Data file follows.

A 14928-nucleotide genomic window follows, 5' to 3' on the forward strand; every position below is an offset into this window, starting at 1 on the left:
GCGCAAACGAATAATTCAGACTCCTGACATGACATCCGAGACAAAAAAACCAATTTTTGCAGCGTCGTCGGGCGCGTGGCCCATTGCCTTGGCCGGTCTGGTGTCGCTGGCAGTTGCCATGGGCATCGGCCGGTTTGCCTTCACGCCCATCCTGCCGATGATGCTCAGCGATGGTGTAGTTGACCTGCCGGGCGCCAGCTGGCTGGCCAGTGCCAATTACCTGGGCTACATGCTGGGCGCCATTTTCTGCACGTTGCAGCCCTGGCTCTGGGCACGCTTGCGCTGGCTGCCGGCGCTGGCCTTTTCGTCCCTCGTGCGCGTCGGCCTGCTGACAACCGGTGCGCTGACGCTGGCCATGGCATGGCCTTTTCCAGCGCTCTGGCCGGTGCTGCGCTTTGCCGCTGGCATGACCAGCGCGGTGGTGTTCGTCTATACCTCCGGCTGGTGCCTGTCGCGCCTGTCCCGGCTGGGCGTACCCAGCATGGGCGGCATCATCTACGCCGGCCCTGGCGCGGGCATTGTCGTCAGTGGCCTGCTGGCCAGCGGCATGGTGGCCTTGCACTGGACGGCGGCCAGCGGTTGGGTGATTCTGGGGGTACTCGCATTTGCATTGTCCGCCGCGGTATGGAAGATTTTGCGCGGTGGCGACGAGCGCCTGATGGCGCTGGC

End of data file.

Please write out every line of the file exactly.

A 14928-nucleotide genomic window follows, 5' to 3' on the forward strand; every position below is an offset into this window, starting at 1 on the left:
GCGCAAACGAATAATTCAGACTCCTGACATGACATCCGAGACAAAAAAACCAATTTTTGCAGCGTCGTCGGGCGCGTGGCCCATTGCCTTGGCCGGTCTGGTGTCGCTGGCAGTTGCCATGGGCATCGGCCGGTTTGCCTTCACGCCCATCCTGCCGATGATGCTCAGCGATGGTGTAGTTGACCTGCCGGGCGCCAGCTGGCTGGCCAGTGCCAATTACCTGGGCTACATGCTGGGCGCCATTTTCTGCACGTTGCAGCCCTGGCTCTGGGCACGCTTGCGCTGGCTGCCGGCGCTGGCCTTTTCGTCCCTCGTGCGCGTCGGCCTGCTGACAACCGGTGCGCTGACGCTGGCCATGGCATGGCCTTTTCCAGCGCTCTGGCCGGTGCTGCGCTTTGCCGCTGGCATGACCAGCGCGGTGGTGTTCGTCTATACCTCCGGCTGGTGCCTGTCGCGCCTGTCCCGGCTGGGCGTACCCAGCATGGGCGGCATCATCTACGCCGGCCCTGGCGCGGGCATTGTCGTCAGTGGCCTGCTGGCCAGCGGCATGGTGGCCTTGCACTGGACGGCGGCCAGCGGTTGGGTGATTCTGGGGGTACTCGCATTTGCATTGTCCGCCGCGGTATGGAAGATTTTGCGCGGTGGCGACGAGCGCCTGATGGCGCTGGC